Earlier this month, Aly Tamboura regained his freedom after 12 years of incarceration for assault. To say he is rehabilitated would be an understatement because, as it is sometimes said, “all felons are not created equally.”
Tamboura, 50, did not serve a life sentence, so he could have sat around, done nothing and paroled from prison the way he entered, or worse. Instead, he strained tirelessly to change his life by taking advantage of every conceivable opportunity to redeem himself.
“My aunt told me when I came to prison that I would never have this kind of time to focus on improving myself,” Tamboura said. “I earned a college degree; I learned to write computer code. I did all this so I could go directly into a job.”
Tamboura was successful before prison, so he knew exactly what to do when he arrived, which was to excel at everything he set his mind on. “Coming to prison at my age, gangs and malefactors couldn’t influence me,” said Tamboura.
Tamboura was the class valedictorian when he received his Associate of Arts degree from Patten College in 2014. He also participated in creative writing and completed GRIP (Guiding Rage Into Power) and The Last Mile, an entrepreneurial training program, where he came up with the idea for Verisite, a company that creates underground, digitized maps for mobile devices.
Tamboura is the former owner of Subdynamic Locating Services, Inc., a geotechnical company that located underground utilities and structures. He incorporated his work experience and knowledge to expand his horizons. His talents did not go unnoticed by the prison’s Education Department.
“Principal (Ted) Roberts came to the print shop one afternoon and pulled me aside,” said Tamboura. “He asked me if I would like to start a prison newspaper. I explained that I had no idea how to run a newspaper, but I would think about it.”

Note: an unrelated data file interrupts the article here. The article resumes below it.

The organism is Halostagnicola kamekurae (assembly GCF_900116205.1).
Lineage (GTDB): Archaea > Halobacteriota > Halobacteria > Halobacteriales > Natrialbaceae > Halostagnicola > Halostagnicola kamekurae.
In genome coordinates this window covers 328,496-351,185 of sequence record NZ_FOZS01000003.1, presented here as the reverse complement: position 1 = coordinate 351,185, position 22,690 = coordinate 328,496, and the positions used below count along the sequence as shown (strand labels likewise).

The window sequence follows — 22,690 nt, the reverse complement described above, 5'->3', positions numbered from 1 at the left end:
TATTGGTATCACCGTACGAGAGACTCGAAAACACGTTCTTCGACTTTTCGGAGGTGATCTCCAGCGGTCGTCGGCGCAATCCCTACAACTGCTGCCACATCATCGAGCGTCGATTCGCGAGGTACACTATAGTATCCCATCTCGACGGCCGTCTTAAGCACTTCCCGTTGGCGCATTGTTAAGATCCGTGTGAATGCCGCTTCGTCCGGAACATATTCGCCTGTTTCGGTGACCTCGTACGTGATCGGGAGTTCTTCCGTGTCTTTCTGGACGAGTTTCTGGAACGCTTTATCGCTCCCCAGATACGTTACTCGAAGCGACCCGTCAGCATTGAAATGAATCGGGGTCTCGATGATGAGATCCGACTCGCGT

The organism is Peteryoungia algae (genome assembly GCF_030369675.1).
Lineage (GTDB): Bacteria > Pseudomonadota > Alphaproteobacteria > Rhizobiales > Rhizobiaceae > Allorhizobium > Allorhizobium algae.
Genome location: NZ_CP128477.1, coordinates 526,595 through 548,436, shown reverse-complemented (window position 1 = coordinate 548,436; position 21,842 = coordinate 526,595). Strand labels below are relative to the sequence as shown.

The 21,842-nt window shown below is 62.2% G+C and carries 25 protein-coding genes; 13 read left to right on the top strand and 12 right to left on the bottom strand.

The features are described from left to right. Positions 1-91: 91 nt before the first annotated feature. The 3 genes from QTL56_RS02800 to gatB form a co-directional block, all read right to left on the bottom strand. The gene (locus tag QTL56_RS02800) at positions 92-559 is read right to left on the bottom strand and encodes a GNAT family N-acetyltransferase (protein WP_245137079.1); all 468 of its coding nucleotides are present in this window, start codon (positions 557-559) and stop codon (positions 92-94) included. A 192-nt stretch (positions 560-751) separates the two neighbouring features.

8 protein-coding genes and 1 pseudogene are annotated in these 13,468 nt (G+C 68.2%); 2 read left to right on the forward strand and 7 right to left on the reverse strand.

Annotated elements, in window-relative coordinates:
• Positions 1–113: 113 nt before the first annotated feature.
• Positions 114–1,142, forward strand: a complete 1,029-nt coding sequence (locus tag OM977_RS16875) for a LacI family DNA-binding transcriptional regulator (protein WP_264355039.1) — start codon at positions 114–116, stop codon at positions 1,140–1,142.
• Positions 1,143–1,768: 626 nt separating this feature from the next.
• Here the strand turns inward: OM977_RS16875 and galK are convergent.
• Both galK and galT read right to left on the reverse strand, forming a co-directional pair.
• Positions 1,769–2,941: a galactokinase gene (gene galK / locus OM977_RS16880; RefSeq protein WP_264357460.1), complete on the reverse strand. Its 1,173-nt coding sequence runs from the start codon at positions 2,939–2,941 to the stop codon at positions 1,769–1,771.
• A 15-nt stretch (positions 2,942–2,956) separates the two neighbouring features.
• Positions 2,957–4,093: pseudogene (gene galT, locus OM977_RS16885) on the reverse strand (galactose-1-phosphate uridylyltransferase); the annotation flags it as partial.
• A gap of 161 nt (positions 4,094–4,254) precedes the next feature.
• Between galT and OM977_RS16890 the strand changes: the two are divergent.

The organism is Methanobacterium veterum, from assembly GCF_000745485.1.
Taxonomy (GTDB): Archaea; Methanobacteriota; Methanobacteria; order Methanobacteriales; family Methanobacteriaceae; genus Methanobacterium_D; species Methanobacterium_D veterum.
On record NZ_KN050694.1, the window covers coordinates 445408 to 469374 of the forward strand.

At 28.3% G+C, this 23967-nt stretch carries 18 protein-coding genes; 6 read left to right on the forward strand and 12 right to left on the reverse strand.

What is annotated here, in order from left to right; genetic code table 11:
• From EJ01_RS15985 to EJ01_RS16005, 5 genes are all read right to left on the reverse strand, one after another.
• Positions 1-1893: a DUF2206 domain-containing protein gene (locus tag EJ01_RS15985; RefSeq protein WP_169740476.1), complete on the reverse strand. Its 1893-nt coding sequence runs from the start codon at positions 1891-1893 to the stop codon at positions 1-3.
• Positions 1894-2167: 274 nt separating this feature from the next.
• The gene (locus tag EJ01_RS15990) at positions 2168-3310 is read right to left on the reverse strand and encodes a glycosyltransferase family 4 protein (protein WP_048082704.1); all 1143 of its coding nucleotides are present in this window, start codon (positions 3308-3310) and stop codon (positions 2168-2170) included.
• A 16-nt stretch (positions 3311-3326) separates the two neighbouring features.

Tamboura said later Warden Robert Ayers Jr. visited the print shop and pitched his idea of starting a newspaper to the shop supervisor, John Wilkerson.
“I was terrified,” said Tamboura. “The warden never said anything to me personally, but Ted and John pushed hard for me to be a part of the project.”
Tamboura said at the time he believed the idea to be “a fool’s errand,” believing any inmate who would agree to run a newspaper in prison would be labeled a snitch at best, or worse victimized by other inmates. He is one of the original inmates who helped to resurrect San Quentin News.
“The men (inmates) had no clue about how to turn the machines on, let alone use the software to type, edit, and publish text in a newspaper,” Tamboura said. “Basically, if there was going to be a newspaper, I would have to do all of the computer work and the printing prep work.”
Tamboura said he started by calling a friend who worked at Adobe to get a list of professional publishing software. He then wrote requests for quotations and filled out forms to purchase Adobe Creative Suites software and other tools, such as 10 portable Neo word processors, ink, paper, and other printing supplies.
“It was a tremendous amount of work and John left it all to me,” Tamboura said. “The hardest part was earning trust with the administration and the inmate population.
“In the beginning we got hell from inmates and staff,” Tamboura said. “Inmates felt the News was a mouthpiece for the administration and some guards thought it was an inmate rag. That changed because of the writing and the relevance of the articles.